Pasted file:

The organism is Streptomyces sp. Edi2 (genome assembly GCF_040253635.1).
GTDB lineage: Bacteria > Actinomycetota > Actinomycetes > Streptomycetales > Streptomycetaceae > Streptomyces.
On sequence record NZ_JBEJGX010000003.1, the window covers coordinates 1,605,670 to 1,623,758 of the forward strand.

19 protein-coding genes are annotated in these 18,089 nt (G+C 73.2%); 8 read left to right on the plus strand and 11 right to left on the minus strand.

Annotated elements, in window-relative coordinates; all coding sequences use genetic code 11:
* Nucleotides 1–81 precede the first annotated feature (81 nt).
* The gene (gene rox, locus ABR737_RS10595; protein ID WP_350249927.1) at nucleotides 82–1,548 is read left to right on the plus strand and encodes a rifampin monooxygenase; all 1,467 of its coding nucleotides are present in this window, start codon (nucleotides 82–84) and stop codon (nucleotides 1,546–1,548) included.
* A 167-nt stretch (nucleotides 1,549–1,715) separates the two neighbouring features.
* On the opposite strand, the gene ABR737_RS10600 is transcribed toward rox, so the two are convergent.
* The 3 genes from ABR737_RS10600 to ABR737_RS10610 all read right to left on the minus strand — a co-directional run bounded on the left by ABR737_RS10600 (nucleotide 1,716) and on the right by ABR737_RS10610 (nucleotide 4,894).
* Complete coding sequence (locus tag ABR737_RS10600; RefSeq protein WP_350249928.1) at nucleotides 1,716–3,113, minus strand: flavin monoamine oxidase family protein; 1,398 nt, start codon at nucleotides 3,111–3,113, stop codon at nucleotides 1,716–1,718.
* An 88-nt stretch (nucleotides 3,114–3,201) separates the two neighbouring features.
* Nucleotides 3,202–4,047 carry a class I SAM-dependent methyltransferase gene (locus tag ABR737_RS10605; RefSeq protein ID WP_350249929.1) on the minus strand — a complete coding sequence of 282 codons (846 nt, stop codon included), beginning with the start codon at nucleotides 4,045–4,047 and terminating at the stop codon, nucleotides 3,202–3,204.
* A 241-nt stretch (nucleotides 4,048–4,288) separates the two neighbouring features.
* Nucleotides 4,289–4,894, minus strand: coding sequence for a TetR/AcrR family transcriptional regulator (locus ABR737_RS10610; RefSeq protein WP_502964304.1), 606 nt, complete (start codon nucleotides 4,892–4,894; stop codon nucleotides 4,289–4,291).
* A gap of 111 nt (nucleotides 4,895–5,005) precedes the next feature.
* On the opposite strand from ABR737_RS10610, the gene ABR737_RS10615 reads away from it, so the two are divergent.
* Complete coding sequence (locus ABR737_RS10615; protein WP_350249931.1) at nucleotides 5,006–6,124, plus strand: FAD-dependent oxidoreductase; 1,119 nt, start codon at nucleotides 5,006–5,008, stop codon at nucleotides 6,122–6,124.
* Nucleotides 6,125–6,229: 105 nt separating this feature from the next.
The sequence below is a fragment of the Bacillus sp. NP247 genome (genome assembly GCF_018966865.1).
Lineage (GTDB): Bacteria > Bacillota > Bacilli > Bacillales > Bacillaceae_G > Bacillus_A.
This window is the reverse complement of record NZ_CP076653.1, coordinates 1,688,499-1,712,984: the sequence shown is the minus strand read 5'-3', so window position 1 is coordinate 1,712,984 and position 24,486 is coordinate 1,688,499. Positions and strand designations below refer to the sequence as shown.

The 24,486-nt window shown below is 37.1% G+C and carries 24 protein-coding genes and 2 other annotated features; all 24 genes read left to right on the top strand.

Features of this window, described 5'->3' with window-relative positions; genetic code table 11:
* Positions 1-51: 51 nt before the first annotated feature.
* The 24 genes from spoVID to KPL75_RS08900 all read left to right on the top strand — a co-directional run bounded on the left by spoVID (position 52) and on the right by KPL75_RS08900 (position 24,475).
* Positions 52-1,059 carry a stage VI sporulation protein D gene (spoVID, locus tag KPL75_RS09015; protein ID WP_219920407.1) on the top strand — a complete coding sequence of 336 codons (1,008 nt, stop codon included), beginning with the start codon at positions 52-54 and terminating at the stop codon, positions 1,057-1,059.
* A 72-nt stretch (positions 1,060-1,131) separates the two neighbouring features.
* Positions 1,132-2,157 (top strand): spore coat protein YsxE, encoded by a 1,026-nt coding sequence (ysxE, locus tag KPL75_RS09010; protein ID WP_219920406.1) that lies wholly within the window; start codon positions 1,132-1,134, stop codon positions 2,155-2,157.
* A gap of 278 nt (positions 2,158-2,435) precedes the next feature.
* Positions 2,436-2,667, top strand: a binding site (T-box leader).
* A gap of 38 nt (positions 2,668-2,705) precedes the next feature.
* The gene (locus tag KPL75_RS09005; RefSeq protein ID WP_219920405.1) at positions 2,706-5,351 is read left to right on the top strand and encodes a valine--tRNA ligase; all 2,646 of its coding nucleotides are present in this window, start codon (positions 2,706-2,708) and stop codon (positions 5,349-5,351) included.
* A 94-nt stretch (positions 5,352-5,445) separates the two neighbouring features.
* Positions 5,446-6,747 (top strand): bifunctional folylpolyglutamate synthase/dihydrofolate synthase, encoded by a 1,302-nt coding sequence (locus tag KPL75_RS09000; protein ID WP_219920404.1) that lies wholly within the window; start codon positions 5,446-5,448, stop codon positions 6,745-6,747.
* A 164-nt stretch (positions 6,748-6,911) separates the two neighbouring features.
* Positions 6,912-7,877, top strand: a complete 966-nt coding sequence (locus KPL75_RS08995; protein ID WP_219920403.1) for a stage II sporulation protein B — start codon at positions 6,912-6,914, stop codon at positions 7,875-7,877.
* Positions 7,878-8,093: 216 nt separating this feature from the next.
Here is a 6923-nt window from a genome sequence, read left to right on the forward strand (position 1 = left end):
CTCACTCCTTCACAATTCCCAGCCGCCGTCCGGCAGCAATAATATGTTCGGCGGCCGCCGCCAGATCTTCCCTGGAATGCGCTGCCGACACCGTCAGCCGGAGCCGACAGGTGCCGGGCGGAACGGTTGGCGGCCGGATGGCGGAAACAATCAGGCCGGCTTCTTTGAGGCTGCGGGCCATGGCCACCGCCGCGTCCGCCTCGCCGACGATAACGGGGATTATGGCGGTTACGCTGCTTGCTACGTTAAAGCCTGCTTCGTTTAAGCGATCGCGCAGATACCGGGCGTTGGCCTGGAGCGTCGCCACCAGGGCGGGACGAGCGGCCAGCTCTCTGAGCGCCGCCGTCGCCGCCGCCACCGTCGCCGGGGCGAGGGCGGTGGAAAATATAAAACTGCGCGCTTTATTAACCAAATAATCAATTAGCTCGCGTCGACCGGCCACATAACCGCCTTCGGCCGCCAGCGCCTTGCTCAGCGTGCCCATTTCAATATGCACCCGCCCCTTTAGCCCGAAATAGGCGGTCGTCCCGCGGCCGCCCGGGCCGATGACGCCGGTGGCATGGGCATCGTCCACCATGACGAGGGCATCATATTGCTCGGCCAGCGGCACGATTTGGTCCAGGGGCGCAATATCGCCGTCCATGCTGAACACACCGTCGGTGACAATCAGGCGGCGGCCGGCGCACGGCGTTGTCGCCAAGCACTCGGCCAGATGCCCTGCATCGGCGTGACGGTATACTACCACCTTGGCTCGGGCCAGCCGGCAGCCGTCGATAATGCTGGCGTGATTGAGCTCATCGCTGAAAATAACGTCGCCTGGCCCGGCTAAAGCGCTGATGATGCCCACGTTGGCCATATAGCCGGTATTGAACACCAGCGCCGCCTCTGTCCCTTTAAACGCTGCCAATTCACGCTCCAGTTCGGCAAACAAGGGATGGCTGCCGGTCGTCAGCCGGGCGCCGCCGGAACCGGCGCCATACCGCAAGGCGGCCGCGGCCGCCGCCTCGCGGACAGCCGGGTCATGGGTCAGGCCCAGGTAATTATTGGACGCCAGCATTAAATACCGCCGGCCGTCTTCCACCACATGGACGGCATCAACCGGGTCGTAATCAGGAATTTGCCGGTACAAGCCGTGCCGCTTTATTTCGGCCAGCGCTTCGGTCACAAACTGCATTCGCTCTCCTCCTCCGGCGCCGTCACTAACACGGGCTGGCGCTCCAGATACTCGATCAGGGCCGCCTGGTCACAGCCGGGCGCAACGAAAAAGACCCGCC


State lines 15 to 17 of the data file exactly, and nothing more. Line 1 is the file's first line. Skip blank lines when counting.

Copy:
* Nucleotides 4,289–4,894, minus strand: coding sequence for a TetR/AcrR family transcriptional regulator (locus ABR737_RS10610; RefSeq protein WP_502964304.1), 606 nt, complete (start codon nucleotides 4,892–4,894; stop codon nucleotides 4,289–4,291).
* A gap of 111 nt (nucleotides 4,895–5,005) precedes the next feature.
* On the opposite strand from ABR737_RS10610, the gene ABR737_RS10615 reads away from it, so the two are divergent.